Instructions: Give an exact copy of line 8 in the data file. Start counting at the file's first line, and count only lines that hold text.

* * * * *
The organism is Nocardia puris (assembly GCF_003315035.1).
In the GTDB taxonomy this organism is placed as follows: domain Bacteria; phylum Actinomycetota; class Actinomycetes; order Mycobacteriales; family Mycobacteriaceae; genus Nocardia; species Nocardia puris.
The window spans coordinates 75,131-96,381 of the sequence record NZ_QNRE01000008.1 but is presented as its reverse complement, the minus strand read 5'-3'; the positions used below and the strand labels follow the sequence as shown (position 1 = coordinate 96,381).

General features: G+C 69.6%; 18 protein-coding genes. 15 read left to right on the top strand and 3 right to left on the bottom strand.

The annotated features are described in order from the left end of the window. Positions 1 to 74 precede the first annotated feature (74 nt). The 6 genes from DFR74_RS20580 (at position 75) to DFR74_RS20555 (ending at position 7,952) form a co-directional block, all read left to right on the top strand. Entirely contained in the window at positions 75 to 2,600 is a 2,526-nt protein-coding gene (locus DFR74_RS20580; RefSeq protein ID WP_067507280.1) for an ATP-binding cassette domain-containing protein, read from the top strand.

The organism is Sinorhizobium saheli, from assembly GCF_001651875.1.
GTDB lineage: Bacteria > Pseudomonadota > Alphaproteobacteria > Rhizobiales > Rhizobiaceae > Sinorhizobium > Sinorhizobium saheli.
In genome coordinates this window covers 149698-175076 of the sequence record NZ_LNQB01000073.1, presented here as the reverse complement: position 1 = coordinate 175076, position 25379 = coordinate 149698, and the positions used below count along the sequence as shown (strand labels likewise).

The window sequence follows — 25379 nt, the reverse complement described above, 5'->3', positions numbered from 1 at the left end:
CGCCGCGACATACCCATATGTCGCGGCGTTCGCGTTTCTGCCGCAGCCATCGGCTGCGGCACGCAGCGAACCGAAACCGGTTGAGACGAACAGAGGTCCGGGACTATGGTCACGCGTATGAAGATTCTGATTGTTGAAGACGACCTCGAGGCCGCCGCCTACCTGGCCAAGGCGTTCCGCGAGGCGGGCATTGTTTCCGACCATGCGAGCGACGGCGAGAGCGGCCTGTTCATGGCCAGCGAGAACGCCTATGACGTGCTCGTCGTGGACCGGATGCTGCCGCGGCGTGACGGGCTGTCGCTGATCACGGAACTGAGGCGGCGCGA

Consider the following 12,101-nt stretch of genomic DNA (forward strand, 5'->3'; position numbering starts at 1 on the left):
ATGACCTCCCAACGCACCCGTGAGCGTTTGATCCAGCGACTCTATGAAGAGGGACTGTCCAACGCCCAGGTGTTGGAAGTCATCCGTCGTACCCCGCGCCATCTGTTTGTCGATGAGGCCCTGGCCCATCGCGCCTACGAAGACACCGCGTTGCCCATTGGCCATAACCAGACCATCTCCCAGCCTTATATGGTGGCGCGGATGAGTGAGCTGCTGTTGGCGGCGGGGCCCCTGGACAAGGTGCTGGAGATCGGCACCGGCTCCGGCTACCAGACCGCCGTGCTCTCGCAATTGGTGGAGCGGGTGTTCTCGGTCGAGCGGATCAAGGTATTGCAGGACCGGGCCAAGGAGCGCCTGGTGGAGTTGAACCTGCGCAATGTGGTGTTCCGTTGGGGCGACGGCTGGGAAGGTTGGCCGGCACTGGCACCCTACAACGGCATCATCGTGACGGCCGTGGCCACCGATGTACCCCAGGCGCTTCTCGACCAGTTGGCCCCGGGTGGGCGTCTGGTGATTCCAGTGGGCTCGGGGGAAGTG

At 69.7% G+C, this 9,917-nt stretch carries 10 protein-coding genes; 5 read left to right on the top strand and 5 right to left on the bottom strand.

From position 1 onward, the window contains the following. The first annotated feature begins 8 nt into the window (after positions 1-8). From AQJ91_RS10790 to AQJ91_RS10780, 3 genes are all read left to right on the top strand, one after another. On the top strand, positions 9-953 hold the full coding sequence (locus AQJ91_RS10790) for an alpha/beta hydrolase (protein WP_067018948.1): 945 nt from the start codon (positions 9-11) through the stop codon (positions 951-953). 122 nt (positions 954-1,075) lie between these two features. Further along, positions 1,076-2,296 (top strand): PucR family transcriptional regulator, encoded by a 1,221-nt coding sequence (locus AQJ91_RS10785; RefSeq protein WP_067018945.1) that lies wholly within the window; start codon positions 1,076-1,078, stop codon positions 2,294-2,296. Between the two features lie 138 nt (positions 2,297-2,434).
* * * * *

In genome coordinates this window covers 149698-175076 of the sequence record NZ_LNQB01000073.1, presented here as the reverse complement: position 1 = coordinate 175076, position 25379 = coordinate 149698, and the positions used below count along the sequence as shown (strand labels likewise).